US university enrolments declined by 1.7 per cent this spring, marking an eighth straight year of decreases during a time of economic growth.
Florida and Illinois took some of the biggest hits, with enrolments in both states falling by about 5 per cent, according to the report from the National Student Clearinghouse Research Centre.
Enrolment at two-year public institutions declined 3.4 per cent and four-year public institutions dropped 0.9 per cent. That made for an overall public sector enrolment decline of 1.9 per cent.
The numbers, based on spring 2019 data, largely reflect slowing US population growth and stronger economic conditions, which often lead older adults to the workplace rather than classrooms.
“Growth in the numbers of graduate and professional students has not been large enough to make up for the declines in undergraduates in recent years,” said Douglas Shapiro, executive director of the National Student Clearinghouse Research Centre.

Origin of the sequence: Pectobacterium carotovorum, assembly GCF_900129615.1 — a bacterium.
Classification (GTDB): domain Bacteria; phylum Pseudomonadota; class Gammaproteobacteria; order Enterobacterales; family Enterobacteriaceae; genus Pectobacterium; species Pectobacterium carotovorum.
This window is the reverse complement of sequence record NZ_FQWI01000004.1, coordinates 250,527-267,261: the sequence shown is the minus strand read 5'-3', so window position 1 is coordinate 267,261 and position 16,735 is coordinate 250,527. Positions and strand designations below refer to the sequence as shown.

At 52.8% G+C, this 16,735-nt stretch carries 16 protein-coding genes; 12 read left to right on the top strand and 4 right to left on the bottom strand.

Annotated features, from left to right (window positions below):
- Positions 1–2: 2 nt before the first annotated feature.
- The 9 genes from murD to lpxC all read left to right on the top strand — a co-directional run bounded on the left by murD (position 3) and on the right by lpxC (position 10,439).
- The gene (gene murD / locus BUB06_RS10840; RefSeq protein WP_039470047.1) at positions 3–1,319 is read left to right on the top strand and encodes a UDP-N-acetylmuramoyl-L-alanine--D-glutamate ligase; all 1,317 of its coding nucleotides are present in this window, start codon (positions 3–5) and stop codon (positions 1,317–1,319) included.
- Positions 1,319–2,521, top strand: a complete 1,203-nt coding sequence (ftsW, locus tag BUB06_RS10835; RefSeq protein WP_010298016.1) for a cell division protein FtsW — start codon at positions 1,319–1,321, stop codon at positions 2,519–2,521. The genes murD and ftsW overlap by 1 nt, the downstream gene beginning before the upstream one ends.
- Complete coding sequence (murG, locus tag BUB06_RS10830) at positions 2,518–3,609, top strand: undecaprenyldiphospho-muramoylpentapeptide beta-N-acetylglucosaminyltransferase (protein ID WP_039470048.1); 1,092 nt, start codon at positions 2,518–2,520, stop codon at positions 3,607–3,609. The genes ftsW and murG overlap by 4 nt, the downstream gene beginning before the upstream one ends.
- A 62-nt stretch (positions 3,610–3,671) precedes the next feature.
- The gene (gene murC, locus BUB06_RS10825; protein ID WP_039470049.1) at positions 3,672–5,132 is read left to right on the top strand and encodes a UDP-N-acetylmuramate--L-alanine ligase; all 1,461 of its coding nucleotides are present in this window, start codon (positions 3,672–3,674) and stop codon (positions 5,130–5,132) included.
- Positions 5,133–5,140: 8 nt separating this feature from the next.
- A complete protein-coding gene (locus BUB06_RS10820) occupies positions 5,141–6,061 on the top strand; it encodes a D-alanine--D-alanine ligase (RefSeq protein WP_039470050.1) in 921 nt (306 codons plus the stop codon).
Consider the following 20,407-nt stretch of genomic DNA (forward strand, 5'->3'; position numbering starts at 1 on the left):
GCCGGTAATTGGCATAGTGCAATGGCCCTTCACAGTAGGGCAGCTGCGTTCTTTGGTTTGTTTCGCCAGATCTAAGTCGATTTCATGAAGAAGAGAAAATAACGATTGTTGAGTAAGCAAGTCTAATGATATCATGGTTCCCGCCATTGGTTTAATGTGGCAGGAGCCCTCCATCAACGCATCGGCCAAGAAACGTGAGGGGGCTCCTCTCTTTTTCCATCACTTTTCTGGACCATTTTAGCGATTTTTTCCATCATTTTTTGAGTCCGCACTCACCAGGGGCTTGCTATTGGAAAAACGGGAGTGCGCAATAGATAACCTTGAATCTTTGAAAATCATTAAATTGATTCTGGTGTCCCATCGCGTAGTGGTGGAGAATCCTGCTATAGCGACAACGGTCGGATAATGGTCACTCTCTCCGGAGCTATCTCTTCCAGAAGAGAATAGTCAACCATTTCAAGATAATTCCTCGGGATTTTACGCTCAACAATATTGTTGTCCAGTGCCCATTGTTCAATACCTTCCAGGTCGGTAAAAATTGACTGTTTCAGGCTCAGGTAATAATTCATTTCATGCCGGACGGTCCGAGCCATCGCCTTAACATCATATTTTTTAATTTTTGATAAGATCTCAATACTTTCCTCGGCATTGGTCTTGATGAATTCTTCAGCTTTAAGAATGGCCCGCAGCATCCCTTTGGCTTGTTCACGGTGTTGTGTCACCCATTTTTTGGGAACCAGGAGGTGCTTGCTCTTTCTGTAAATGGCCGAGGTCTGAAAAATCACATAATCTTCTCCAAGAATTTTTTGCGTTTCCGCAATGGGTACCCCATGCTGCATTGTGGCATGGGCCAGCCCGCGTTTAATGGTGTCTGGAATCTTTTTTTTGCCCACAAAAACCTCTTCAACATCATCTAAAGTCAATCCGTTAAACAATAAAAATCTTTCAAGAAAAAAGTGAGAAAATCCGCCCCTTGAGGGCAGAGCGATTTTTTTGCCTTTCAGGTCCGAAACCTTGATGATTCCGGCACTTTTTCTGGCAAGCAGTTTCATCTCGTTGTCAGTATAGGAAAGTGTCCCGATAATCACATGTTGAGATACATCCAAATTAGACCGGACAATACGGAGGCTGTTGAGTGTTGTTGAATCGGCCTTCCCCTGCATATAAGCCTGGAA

The report covers data submitted by institutions accounting for about 97 per cent of US college enrolment. The figures include online students, but without any numerical breakdown of their share.
Private four-year non-profit enrolment increased 3.2 per cent, the report says, but with a major division: smaller institutions, with fewer than 3,000 students, continued to suffer, contracting by another 0.8 per cent, while those with 10,000 or more students gained 8 per cent.
And the gain among the larger private four-year non-profit institutions appeared largely due to conversion of Arizona’s Grand Canyon University – with more than 90,000 students, mostly online – from a for-profit institution.
Enrolments among four-year for-profit institutions fell 19.7 per cent, the National Student Clearinghouse Research Centre says.
Overall, the report says, female enrolment dropped just 0.8 per cent while male recruitment decreased by 2.8 per cent. Graduate enrolment increased 2 per cent while undergraduate enrolment fell 2.3 per cent, it says.
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